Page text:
This is Jane Austen's most profound and perplexing novel.
Adopted into the household of her uncle, Sir Thomas Bertram, Fanny Price grows up a meek outsider among her cousins in the unaccustomed elegance of Mansfield Park. Soon after Sir Thomas absents himself on estate business in Antigua (the family's investment in slavery and sugar is considered in the Introduction in a new, post-colonial light), Mary Crawford and her brother Henry arrive at Mansfield, bringing with them London glamour, and the seductive taste for flirtation and theatre that precipitates a crisis.
"We have all been more or less to blame . . . every one of us, excepting Fanny."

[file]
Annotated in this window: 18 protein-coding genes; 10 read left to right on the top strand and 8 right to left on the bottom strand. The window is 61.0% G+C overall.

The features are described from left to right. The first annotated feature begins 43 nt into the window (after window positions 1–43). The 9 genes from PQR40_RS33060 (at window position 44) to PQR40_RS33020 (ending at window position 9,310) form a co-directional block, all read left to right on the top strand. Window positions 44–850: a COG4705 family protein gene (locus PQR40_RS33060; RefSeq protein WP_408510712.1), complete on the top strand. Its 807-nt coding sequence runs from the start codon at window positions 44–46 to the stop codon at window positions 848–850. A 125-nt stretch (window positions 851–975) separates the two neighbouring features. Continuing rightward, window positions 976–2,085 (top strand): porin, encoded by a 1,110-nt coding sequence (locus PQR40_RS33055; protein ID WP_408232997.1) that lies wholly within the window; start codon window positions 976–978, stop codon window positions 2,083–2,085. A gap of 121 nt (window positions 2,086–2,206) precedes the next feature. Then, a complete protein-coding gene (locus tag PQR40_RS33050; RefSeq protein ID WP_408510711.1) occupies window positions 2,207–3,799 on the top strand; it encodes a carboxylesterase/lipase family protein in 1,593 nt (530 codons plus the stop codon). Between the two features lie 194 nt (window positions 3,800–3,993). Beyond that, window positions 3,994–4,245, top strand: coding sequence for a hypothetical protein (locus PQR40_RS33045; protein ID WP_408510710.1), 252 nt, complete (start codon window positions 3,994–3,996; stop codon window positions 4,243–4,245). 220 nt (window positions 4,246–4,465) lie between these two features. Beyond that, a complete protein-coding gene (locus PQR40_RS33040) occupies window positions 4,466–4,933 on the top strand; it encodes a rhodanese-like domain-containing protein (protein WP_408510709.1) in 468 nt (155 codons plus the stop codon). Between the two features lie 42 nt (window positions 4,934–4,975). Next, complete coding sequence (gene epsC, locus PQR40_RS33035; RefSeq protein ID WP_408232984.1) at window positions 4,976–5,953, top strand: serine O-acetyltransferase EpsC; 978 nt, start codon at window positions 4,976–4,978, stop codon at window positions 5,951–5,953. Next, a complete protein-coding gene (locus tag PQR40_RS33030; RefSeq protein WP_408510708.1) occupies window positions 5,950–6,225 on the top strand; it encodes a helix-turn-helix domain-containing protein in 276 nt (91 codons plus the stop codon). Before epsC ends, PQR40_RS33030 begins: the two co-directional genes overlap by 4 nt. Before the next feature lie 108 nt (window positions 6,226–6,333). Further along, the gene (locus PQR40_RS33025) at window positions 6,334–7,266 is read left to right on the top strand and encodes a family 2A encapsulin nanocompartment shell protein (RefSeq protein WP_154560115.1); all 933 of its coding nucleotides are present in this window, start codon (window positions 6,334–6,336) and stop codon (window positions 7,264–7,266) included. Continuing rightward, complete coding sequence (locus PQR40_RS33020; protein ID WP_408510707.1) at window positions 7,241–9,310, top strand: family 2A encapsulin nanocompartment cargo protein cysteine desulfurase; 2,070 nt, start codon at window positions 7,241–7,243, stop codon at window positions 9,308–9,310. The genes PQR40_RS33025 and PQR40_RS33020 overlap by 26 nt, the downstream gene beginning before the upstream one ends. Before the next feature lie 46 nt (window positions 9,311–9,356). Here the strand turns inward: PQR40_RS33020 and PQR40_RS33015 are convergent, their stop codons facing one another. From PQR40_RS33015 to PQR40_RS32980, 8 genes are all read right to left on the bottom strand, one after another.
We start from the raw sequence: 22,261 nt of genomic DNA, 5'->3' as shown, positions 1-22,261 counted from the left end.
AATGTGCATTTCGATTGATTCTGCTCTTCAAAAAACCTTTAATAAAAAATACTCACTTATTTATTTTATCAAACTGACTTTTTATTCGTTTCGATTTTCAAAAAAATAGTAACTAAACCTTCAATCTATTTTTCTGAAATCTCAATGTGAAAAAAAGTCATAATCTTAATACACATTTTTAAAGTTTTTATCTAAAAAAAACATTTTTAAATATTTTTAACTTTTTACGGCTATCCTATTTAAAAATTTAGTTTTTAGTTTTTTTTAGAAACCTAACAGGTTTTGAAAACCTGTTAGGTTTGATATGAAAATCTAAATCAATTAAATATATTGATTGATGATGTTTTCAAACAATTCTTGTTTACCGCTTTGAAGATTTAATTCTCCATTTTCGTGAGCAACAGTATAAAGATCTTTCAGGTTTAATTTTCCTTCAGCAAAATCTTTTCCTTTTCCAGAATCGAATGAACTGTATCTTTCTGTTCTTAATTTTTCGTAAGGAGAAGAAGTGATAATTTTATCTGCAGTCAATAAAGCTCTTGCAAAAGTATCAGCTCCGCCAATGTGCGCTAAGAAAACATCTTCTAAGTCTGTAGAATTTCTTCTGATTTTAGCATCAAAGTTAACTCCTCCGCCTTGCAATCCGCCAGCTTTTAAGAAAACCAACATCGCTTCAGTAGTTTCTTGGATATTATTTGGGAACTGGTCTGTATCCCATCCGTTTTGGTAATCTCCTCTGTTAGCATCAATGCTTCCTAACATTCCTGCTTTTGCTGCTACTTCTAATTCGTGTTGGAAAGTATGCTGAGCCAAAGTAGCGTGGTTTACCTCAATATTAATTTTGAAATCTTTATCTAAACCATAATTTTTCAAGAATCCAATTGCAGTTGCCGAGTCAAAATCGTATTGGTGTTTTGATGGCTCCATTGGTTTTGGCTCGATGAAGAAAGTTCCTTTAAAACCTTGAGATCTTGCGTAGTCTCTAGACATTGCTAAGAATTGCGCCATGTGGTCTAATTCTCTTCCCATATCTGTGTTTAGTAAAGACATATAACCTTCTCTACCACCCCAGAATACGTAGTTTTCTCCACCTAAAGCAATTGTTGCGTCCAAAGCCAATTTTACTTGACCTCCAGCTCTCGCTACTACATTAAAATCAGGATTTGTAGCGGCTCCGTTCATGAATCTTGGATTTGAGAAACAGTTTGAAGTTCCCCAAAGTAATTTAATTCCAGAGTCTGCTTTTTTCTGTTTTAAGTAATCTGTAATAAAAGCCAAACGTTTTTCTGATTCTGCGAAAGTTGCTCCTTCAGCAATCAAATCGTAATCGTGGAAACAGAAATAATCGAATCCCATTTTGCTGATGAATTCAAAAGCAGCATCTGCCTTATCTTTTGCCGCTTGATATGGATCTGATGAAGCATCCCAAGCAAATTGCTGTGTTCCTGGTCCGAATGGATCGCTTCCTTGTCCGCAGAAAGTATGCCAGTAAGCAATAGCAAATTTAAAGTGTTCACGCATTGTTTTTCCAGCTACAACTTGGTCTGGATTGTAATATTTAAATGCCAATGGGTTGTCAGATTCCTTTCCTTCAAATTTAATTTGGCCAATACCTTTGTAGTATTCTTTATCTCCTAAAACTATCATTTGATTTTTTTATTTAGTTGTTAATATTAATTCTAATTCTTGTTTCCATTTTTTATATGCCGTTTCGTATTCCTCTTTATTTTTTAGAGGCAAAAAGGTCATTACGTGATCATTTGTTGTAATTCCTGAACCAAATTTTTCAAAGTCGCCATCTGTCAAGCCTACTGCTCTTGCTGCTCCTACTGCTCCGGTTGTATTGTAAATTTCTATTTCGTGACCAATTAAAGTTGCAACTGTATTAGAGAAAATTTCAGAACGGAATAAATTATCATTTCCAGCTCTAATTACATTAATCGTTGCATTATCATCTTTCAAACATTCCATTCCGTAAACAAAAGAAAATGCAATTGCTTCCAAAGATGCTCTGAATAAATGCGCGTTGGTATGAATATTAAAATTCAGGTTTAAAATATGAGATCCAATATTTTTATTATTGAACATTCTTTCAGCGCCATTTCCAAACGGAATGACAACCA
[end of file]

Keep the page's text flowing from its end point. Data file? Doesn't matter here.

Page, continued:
Taken from the poverty of her parents' home, Fanny Price is brought up with her rich cousins at Mansfield Park, acutely aware of her humble rank and with only her cousin Edmund as an ally. When Fanny's uncle is absent in Antigua, Mary Crawford and her brother Henry arrive in the neighborhood, bringing with them London glamour and a reckless taste for flirtation. As her female cousins vie for Henry's attention, and even Edmund falls for Mary's dazzling charms, only Fanny remains doubtful about the Crawford's influence and finds herself more isolated than ever. A subtle examination of social position and moral integrity, Mansfield Park is one of Jane Austen's most profound works.
This edition is based on the first edition of 1814. It includes a new chronology, additional suggestions for further reading and the original Penguin Classics introduction by Tony Tanner.